Case BriefsHigh Courts

Madhya Pradesh High Court: A Division Bench of Sheel Nagu and Vivek Agarwal, JJ. contemplated instant intra Court appeal filed under Section 2(1) of Madhya Pradesh High Court Act, 2005. The order passed by the Single Judge was challenged where the petition was dismissed on merits, the petitioner sought relief against his transfer order from one district to another.

D.P. Singh, counsel for the petitioner submitted that the child of the petitioner was in Class 11th and the transfer will affect the studies of the child and in between the mid-session there was very less possibility to getting admission in a new school. Hence the academic of the child was in jeopardy. Hence, the transfer must be stayed.

The Court observed that, transfer on the ground of the son/daughter of transferred employee was in Class-11th and 12th was not a justifiable cause however, it was stated that as our Constitution via Article 38, reflected that ‘State shall strive to promote the welfare of the people by securing and protecting as effectively as it may a social order in which justice, social, economic and political, shall inform all the institutions of the national life.’

Hence, the Court decided that “for a public servant to strive towards excellence, it was of utmost importance that fair and equitable opportunities were made available by the State. One of the means to achieve the goal to provide equitable opportunities by the State was to make available healthy and stress-free working environment for a public servant. It further remarked that such stress-free environment was only possible when the employer, made transfers took into account not only the administrative exigencies/public interest but also the genuine personal problems of the public servant liable to be transferred. A balance has to be struck by the employer which was though difficult but not impossible to achieve. Every government in its capacity as an employer owes it to its employees. If this balance between the administrative exigency and personal inconvenience is kept in mind before every event of transfer, the cause of heart-burning amongst public servants under transfer would reduce to the minimum thereby creating a healthy and congenial atmosphere between the employer and employees which in turn contributes greatly to the overall development of the particular institution and as well as the nation.

The Court further observed that the public servants, whose children were pursuing their career in the higher secondary stage of education, were not to be disturbed barring an emergent situation where a transfer cannot be avoided or deferred. It was observed that such observation cannot be turned into a direction because of the inherent limitations of the power of judicial review.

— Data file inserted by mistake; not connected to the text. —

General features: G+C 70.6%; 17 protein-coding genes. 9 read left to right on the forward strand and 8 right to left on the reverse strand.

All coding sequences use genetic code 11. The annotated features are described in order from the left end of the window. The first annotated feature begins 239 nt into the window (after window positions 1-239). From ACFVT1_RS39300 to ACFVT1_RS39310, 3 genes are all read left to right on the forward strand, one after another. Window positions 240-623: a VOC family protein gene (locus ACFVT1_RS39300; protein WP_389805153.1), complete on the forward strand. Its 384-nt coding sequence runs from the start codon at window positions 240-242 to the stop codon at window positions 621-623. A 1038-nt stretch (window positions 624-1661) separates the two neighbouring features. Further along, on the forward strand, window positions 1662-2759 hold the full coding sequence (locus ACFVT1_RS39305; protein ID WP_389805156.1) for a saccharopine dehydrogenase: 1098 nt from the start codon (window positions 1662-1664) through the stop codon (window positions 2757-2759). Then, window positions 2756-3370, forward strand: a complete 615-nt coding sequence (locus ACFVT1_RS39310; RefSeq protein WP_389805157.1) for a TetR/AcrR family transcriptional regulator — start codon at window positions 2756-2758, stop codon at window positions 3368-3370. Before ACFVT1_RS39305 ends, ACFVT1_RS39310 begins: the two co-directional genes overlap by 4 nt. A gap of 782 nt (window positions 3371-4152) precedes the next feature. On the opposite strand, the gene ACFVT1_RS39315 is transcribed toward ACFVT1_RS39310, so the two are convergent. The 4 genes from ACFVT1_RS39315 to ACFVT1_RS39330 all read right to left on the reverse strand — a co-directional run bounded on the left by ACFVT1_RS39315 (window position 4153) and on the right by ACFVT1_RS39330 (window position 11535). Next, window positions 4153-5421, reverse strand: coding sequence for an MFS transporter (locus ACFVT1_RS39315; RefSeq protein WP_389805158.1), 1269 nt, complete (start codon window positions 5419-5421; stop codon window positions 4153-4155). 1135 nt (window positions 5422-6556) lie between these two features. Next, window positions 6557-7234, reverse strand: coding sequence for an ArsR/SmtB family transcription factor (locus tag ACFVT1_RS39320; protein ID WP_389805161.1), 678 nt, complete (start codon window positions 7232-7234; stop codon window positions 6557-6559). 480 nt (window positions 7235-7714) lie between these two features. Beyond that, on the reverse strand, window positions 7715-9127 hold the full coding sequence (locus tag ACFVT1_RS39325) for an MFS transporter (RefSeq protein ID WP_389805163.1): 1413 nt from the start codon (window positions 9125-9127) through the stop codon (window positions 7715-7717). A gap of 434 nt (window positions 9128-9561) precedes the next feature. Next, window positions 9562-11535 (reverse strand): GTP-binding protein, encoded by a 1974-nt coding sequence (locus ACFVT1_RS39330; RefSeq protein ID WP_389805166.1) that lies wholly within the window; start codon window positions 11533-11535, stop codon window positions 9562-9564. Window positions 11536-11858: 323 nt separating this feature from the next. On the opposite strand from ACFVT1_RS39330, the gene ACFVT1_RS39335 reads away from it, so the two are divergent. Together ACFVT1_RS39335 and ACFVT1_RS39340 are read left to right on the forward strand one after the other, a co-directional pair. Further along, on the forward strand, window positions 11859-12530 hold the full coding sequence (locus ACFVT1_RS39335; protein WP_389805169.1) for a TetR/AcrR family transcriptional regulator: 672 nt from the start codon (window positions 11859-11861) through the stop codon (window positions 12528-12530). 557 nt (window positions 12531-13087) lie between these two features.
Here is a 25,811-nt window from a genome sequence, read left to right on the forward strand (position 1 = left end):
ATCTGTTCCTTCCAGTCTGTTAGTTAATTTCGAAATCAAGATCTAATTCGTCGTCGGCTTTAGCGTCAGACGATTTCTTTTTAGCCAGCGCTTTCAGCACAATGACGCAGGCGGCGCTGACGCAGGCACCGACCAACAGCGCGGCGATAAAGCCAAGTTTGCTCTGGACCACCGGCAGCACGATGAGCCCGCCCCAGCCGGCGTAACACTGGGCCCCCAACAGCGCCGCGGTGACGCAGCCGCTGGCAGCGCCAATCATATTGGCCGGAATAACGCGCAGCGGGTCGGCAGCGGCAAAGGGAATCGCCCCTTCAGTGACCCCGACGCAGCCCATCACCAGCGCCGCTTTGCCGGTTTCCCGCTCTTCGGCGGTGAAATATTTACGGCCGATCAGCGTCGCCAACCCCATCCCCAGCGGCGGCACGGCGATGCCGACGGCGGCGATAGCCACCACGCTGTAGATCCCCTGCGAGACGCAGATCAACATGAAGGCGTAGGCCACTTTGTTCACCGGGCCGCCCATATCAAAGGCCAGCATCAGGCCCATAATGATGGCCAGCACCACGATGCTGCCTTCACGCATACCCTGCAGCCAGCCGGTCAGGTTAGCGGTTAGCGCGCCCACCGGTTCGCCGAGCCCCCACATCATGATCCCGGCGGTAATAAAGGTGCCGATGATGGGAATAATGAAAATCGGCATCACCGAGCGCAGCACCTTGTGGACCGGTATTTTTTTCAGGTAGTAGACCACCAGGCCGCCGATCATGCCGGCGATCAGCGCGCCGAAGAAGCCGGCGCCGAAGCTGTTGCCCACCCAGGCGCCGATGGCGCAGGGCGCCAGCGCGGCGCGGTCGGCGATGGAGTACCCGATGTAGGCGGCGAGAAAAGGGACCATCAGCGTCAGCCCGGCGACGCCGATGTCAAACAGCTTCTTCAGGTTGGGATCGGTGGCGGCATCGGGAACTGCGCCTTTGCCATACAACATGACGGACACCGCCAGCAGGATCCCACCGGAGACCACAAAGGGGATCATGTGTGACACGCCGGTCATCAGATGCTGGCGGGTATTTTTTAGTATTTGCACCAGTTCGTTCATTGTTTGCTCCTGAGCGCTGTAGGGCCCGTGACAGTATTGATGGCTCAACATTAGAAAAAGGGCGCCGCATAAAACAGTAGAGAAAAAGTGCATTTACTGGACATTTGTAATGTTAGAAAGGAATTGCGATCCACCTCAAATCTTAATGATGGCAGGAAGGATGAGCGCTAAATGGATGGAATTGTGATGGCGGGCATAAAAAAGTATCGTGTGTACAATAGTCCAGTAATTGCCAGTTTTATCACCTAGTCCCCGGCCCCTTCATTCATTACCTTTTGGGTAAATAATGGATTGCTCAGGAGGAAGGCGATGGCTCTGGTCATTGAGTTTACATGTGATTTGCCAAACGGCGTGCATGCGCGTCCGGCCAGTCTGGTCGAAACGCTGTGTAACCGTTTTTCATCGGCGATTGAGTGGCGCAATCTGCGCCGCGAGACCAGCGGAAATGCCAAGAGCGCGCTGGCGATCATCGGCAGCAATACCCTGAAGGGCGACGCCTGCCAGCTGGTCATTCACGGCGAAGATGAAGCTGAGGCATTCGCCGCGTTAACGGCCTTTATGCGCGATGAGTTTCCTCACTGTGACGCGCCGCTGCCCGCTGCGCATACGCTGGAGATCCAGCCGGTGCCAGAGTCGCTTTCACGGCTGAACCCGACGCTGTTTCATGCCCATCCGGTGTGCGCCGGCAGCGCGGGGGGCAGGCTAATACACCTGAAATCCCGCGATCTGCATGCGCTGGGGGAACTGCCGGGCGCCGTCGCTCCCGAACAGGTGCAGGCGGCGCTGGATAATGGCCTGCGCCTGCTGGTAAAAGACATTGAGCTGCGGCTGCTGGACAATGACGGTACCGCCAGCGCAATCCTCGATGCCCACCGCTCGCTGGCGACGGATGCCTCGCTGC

Hence the order of transfer of the petitioner was quashed. Further Additional Advocate General and Chief Secretary of Government of M.P were served a copy of the particular order.[Ripudaman Singh Yadav v. State of M.P, 2019 SCC OnLine MP 1658, decided on 16-07-2019]

Case BriefsHigh Courts

Uttaranchal High Court: The Bench of Ramesh Ranganathan, CJ and Ramesh Chandra Khulbe, J. dismissed a petition for it being raised for the first time in an intra-court appeal.

The appellant has filed the said writ petition questioning the “Science & Technology Entrepreneurship Park” (STEP) in terminating their services. The counsel has contended that STEP was initially established and funded by the respondent and consequently “STEP” would fall within the ambit of Article 12 of the Constitution of India. On the other hand, the respondent pressed upon the fact that STEP is a self-financing body whose funds were initially granted by the Government of India to establish the above plus there was no allocation of funds towards the same for more than 15 years now. Also, STEP was a society registered under the Societies Registration Act which further corroborates their submission. The case of Pradeep Kumar Biswas v. Indian Institute of Chemical Biology, (2002) 5 SCC 111 was referred to wherein it was stated that to prove instrumentality it has to be proved that financially, functionally and administratively there existed governmental control but if the control was found to be regulatory then body was not a “State” within the meaning of Article 12 of the Constitution of India.

Now the question that arose before the Court was whether termination of the services of the petitioners under the Indian Contract Act necessitates examination in writ proceedings under Article 226 of the Constitution of India. Here the Court said that the scope of interference in an intra-court appeal was extremely limited so accordingly the question cannot be decided here that too after permitting the parties to amend their respective pleadings.

Hence appeal was disposed of with a liberty to file a fresh appeal. [Hasibur Rahmaan v. Union of India, 2019 SCC OnLine Utt 28, Order dated 03-01-2019]